I also meet three other people on Wangfujing. I’ve been wanting to ask some of the people I see wearing red arm bands stamped: “Public security volunteer,” because I see these arm bands everywhere: a sidewalk bicycle repair man near the Dum Tower, a woman in charge of keeping public bathrooms clean in a hutong, a waiter at a famous dumpling restaurant where we eat lunch.
The first guy I see with a red armband is pouring the messy contents of a trash can into a trash cart he’s been pedaling up and down the street. He says he’s got too much work to do to explain, and pedals off. When I ask a guy behind the counter at a concession stand, he says the arm band’s required – that he wouldn’t be allowed to work here if he lost it. He can tell me nothing more about it. The street sweeper I sidle up to is by far the most forthcoming. He says that he’s required to wear this arm bands (and the blue volunteer jerseys) during the Olympics. But he wasn’t given any special training in security (even though the bands would make one believe he could help with security issues), and he’s not even sure what the band means. It looks like a lot of people in the service industry were given these security volunteer bands to wear. Is it a big sham? Should I feel less safe now?
8-18-08 Beach volleyball men’s quarterfinals. More Olympics tickets! Just after I hang up the phone after talking with Cathy Wurzer tonight, an American friend calls saying his mom and sister are too tired to attend the beach volleyball match in 40 minutes, and would we want to buy their seats? It’s raining, but hey – how often will I ever have the chance to watch Olympic competitions? And no need to deal with scalpers (I read last night that a slew had been busted in a raid yesterday, Chinese and foreign. Was the guy who didn’t show up at our sports bar one of them?). So I take the tickets, and my brother and I rush off for the stadium.
When we arrive (about 10 minutes after the first match started) things are looking deceptively unfestive outside. The queuing-up area is deserted, and there’s just one vendor with the usual Chinese flag-themed merchandise. But volunteers greet us warmly, check our tickets, and send us to the metal detector. I also get patted down. The woman/girl makes me take everything out of my pockets (tissue paper, wet wipes, lip balm – which she makes me put on in front of her to prove it is what I claim it to be – and a lamb curry puff – which she doesn’t make me take a bite out of) before letting me through.
We go into the stadium, and this is not at all what I was expecting. (No, I don’t follow sports much.) Beach volleyball is raucous. I can’t believe it’s an Olympic sport. The music alternates between fraternity house party and sporting event tunes. The announcer is trying to hype up the crowd. He makes us stand and sit, clap, do the wave, stomp our feet, and yell “Jia you!” (“Go go go!” to the Chinese).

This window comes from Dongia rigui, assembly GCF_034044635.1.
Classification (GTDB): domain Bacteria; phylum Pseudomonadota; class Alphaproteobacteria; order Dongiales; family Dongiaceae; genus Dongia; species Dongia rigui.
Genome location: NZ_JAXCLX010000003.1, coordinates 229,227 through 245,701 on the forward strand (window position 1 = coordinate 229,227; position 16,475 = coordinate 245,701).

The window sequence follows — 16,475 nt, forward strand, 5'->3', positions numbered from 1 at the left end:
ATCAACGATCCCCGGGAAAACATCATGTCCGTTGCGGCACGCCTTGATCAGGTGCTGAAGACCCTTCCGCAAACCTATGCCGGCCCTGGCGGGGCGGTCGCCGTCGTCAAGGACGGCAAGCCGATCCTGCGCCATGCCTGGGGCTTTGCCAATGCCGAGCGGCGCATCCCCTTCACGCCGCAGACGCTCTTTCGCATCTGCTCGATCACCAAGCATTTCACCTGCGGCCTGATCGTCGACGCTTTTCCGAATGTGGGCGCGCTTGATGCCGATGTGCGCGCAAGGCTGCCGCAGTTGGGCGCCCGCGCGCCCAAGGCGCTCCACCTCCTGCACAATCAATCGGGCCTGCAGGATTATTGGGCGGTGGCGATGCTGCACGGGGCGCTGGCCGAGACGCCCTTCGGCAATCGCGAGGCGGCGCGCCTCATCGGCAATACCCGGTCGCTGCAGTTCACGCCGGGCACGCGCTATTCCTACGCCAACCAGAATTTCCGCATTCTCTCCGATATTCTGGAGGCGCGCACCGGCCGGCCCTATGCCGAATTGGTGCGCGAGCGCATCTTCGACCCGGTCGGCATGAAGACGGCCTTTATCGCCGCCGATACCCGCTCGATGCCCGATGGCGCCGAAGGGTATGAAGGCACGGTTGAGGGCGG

Two groups of young women in red bikinis are undulating to the beat at the ends of the court. One group looks Chinese, but with unnaturally deep tans for a people group whose beauty ideal is white skin. The Chinese announcer refers to them as “Shatan Baobei” – “Beach Babies.” Three of the Olympic mascots show up as well. Unlike American mascots, they’re not in furry, cloth suits, but in shiny, inflated plastic. They look like humongous, animated, blow up toys. (Guess that adage about never sticking your head inside a plastic bag has some exceptions.) I feel like we’re at some MTV spring break beach party. It takes me almost the entire first match to learn to focus on the game and not get distracted by everything else going on around it. How do the judges do it? How do the volleyball players?
Our first match is Austria versus Brazil. Brazil wins, but I miss nearly every point. By the second match, U.S. (Jake Gibb and Sean Rosenthal) versus Brazil, I’m able to actually enjoy the game. But I still marvel that beach volleyball could be serious enough for the Olympics. Do people start off in regular volleyball and then “graduate” to the beach version? Is one more difficult than the other? The Brazilian fans stand out in their yellow and green. They’re also united in their cheers, and sing cool songs. It seems we Americans (at least the ones here tonight) can manage only “U-S-A! U-S-A!” in unison, and only near the end of the match when we sense that our athletes need us to pull together. We don’t sit together in the stadium, and we don’t cheer together. Is this part of our heritage of independence and self-reliance? Now I feel badly that I’m not wearing red, white and blue, that I didn’t even think to pack anything patriotic for this trip.
Gibb and Rosenthal play a good game, but lose (bummer). After the game, spectators start posing for pictures with people from countries other than their own. They also leave behind a lot, a lot of trash. The good and the bad of the Olympic Games.